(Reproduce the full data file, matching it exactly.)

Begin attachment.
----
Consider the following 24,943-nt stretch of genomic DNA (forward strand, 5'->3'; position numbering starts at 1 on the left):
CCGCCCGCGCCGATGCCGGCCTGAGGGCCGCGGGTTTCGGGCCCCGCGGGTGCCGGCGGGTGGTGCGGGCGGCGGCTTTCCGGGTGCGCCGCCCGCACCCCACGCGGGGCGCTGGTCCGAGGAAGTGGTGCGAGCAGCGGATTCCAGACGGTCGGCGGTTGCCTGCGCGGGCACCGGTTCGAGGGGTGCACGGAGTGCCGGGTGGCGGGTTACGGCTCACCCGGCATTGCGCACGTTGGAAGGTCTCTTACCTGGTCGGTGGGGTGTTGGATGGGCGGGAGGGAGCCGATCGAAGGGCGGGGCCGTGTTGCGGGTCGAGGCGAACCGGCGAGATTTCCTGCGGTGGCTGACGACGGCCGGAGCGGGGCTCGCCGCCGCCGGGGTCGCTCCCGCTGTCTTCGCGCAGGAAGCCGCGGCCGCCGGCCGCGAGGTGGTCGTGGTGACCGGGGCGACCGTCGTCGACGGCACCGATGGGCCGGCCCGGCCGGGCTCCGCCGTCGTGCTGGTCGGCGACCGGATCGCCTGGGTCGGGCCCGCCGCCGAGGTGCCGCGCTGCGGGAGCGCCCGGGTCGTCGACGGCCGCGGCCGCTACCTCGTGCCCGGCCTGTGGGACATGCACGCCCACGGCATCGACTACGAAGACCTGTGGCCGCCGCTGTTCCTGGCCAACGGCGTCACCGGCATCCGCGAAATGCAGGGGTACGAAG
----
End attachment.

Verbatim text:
Consider the following 24,943-nt stretch of genomic DNA (forward strand, 5'->3'; position numbering starts at 1 on the left):
CCGCCCGCGCCGATGCCGGCCTGAGGGCCGCGGGTTTCGGGCCCCGCGGGTGCCGGCGGGTGGTGCGGGCGGCGGCTTTCCGGGTGCGCCGCCCGCACCCCACGCGGGGCGCTGGTCCGAGGAAGTGGTGCGAGCAGCGGATTCCAGACGGTCGGCGGTTGCCTGCGCGGGCACCGGTTCGAGGGGTGCACGGAGTGCCGGGTGGCGGGTTACGGCTCACCCGGCATTGCGCACGTTGGAAGGTCTCTTACCTGGTCGGTGGGGTGTTGGATGGGCGGGAGGGAGCCGATCGAAGGGCGGGGCCGTGTTGCGGGTCGAGGCGAACCGGCGAGATTTCCTGCGGTGGCTGACGACGGCCGGAGCGGGGCTCGCCGCCGCCGGGGTCGCTCCCGCTGTCTTCGCGCAGGAAGCCGCGGCCGCCGGCCGCGAGGTGGTCGTGGTGACCGGGGCGACCGTCGTCGACGGCACCGATGGGCCGGCCCGGCCGGGCTCCGCCGTCGTGCTGGTCGGCGACCGGATCGCCTGGGTCGGGCCCGCCGCCGAGGTGCCGCGCTGCGGGAGCGCCCGGGTCGTCGACGGCCGCGGCCGCTACCTCGTGCCCGGCCTGTGGGACATGCACGCCCACGGCATCGACTACGAAGACCTGTGGCCGCCGCTGTTCCTGGCCAACGGCGTCACCGGCATCCGCGAAATGCAGGGGTACGAAG